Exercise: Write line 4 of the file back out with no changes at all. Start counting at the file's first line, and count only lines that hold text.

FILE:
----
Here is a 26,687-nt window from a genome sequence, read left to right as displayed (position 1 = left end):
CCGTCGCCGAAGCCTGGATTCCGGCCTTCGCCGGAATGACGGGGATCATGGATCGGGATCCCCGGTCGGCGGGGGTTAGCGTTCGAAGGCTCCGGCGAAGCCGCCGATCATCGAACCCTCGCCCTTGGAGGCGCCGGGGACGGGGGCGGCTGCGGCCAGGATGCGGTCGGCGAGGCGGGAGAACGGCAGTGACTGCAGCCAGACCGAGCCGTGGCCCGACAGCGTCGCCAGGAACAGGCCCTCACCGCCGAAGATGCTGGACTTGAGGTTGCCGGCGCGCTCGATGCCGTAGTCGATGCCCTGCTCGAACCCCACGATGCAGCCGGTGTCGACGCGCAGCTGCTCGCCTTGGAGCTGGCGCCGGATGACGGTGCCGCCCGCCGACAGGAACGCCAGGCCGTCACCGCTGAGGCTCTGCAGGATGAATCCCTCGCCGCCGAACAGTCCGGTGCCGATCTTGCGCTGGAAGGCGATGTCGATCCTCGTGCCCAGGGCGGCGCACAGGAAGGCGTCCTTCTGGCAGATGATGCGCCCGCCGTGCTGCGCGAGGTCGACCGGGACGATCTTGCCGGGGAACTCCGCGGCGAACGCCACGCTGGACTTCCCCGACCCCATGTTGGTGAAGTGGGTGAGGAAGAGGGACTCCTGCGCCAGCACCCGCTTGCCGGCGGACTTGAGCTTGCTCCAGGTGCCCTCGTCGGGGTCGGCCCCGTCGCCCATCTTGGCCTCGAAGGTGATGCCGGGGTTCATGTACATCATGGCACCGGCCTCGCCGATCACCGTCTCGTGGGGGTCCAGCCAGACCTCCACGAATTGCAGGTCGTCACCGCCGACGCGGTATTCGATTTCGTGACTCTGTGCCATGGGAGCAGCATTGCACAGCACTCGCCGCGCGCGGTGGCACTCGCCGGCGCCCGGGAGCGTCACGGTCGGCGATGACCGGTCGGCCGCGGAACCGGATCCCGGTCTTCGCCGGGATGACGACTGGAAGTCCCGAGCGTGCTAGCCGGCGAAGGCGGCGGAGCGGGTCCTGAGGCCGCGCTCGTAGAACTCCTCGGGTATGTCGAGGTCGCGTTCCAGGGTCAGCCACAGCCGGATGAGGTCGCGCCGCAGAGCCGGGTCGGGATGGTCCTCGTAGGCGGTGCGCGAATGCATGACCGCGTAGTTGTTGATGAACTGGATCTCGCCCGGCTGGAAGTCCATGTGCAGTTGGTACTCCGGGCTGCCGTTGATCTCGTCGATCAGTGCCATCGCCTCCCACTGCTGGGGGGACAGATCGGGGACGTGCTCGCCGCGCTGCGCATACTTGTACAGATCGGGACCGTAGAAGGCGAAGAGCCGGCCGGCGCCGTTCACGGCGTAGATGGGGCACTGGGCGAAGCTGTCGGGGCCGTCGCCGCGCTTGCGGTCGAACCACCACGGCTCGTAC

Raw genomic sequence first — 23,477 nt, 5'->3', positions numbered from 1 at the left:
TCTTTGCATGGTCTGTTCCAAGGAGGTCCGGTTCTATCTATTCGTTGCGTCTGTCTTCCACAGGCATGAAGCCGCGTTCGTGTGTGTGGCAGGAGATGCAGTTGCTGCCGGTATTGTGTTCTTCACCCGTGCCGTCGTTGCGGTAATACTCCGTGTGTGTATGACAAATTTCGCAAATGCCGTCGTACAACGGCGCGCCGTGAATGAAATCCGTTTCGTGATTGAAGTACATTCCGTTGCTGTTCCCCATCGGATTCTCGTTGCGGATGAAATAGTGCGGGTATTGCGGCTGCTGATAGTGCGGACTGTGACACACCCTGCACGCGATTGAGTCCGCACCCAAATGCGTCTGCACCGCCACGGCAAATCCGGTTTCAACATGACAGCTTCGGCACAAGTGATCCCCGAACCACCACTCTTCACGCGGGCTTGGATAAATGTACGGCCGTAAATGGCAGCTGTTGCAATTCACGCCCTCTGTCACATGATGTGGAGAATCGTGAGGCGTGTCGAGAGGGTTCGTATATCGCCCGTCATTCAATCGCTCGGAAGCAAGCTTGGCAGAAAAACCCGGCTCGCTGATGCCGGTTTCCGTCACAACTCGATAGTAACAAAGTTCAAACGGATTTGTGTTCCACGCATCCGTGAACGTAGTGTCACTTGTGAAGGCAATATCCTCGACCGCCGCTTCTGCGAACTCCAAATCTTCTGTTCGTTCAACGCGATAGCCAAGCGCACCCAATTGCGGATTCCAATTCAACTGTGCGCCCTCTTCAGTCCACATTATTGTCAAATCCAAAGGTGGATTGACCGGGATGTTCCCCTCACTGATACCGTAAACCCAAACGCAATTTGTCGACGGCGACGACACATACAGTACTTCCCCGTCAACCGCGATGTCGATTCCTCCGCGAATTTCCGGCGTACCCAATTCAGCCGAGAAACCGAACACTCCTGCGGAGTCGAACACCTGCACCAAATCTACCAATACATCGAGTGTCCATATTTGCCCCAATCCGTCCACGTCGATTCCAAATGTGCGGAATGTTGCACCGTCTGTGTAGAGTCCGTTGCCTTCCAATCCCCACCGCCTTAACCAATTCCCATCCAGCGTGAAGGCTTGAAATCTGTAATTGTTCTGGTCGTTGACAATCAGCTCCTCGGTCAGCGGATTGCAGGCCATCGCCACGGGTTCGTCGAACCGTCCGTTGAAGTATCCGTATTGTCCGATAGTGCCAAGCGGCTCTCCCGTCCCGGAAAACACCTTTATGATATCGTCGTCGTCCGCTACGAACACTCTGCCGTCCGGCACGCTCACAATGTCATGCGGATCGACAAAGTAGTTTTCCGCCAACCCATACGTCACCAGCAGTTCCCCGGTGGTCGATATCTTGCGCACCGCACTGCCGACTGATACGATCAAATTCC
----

TCTTTGCATGGTCTGTTCCAAGGAGGTCCGGTTCTATCTATTCGTTGCGTCTGTCTTCCACAGGCATGAAGCCGCGTTCGTGTGTGTGGCAGGAGATGCAGTTGCTGCCGGTATTGTGTTCTTCACCCGTGCCGTCGTTGCGGTAATACTCCGTGTGTGTATGACAAATTTCGCAAATGCCGTCGTACAACGGCGCGCCGTGAATGAAATCCGTTTCGTGATTGAAGTACATTCCGTTGCTGTTCCCCATCGGATTCTCGTTGCGGATGAAATAGTGCGGGTATTGCGGCTGCTGATAGTGCGGACTGTGACACACCCTGCACGCGATTGAGTCCGCACCCAAATGCGTCTGCACCGCCACGGCAAATCCGGTTTCAACATGACAGCTTCGGCACAAGTGATCCCCGAACCACCACTCTTCACGCGGGCTTGGATAAATGTACGGCCGTAAATGGCAGCTGTTGCAATTCACGCCCTCTGTCACATGATGTGGAGAATCGTGAGGCGTGTCGAGAGGGTTCGTATATCGCCCGTCATTCAATCGCTCGGAAGCAAGCTTGGCAGAAAAACCCGGCTCGCTGATGCCGGTTTCCGTCACAACTCGATAGTAACAAAGTTCAAACGGATTTGTGTTCCACGCATCCGTGAACGTAGTGTCACTTGTGAAGGCAATATCCTCGACCGCCGCTTCTGCGAACTCCAAATCTTCTGTTCGTTCAACGCGATAGCCAAGCGCACCCAATTGCGGATTCCAATTCAACTGTGCGCCCTCTTCAGTCCACATTATTGTCAAATCCAAAGGTGGATTGACCGGGATGTTCCCCTCACTGATACCGTAAACCCAAACGCAATTTGTCGACGGCGACGACACATACAGTACTTCCCCGTCAACCGCGATGTCGATTCCTCCGCGAATTTCCGGCGTACCCAATTCAGCCGAGAAACCGAACACTCCTGCGGAGTCGAACACCTGCACCAAATCTACCAATACATCGAGTGTCCATATTTGCCCCAATCCGTCCACGTCGATTCCAAATGTGCGGAATGTTGCACCGTCTGTGTAGAGTCCGTTGCCTTCCAATCCCCACCGCCTTAACCAATTCCCATCCAGCGTGAAGGCTTGAAATCTGTAATTGTTCTGGTCGTTGACAATCAGCTCCTCGGTCAGCGGATTGCAGGCCATCGCCACGGGTTCGTCGAACCGTCCGTTGAAGTATCCGTATTGTCCGATAGTGCCAAGCGGCTCTCCCGTCCCGGAAAACACCTTTATGATATCGTCGTCGTCCGCTACGAACACTCTGCCGTCCGGCACGCTCACAATGTCATGCGGATCGACAAAGTAGTTTTCCGCCAACCCATACGTCACCAGCAGTTCCCCGGTGGTCGATATCTTGCGCACCGCACTGCCGACTGATACGATCAAATTCC